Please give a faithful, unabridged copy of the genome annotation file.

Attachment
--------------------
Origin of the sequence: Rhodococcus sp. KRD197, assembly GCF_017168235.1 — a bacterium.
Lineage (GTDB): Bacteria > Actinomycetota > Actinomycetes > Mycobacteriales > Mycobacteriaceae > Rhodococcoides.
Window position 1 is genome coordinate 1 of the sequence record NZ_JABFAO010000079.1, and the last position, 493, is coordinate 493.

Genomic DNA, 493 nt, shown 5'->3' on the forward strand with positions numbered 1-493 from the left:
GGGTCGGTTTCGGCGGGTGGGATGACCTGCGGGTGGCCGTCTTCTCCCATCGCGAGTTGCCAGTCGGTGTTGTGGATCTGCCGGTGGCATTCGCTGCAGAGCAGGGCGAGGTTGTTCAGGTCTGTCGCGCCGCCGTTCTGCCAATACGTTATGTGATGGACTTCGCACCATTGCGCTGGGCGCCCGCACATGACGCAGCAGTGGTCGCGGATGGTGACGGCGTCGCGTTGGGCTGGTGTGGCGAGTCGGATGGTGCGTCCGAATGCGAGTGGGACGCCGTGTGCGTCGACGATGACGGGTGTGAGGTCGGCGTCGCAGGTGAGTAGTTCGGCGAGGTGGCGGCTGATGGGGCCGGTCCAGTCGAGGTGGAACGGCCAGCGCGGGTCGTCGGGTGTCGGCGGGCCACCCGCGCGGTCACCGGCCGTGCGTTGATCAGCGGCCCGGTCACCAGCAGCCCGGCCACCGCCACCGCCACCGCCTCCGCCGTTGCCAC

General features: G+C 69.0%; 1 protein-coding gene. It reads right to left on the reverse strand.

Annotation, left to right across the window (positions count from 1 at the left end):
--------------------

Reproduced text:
Origin of the sequence: Rhodococcus sp. KRD197, assembly GCF_017168235.1 — a bacterium.
Lineage (GTDB): Bacteria > Actinomycetota > Actinomycetes > Mycobacteriales > Mycobacteriaceae > Rhodococcoides.
Window position 1 is genome coordinate 1 of the sequence record NZ_JABFAO010000079.1, and the last position, 493, is coordinate 493.

Genomic DNA, 493 nt, shown 5'->3' on the forward strand with positions numbered 1-493 from the left:
GGGTCGGTTTCGGCGGGTGGGATGACCTGCGGGTGGCCGTCTTCTCCCATCGCGAGTTGCCAGTCGGTGTTGTGGATCTGCCGGTGGCATTCGCTGCAGAGCAGGGCGAGGTTGTTCAGGTCTGTCGCGCCGCCGTTCTGCCAATACGTTATGTGATGGACTTCGCACCATTGCGCTGGGCGCCCGCACATGACGCAGCAGTGGTCGCGGATGGTGACGGCGTCGCGTTGGGCTGGTGTGGCGAGTCGGATGGTGCGTCCGAATGCGAGTGGGACGCCGTGTGCGTCGACGATGACGGGTGTGAGGTCGGCGTCGCAGGTGAGTAGTTCGGCGAGGTGGCGGCTGATGGGGCCGGTCCAGTCGAGGTGGAACGGCCAGCGCGGGTCGTCGGGTGTCGGCGGGCCACCCGCGCGGTCACCGGCCGTGCGTTGATCAGCGGCCCGGTCACCAGCAGCCCGGCCACCGCCACCGCCACCGCCTCCGCCGTTGCCAC

General features: G+C 69.0%; 1 protein-coding gene. It reads right to left on the reverse strand.

Annotation, left to right across the window (positions count from 1 at the left end):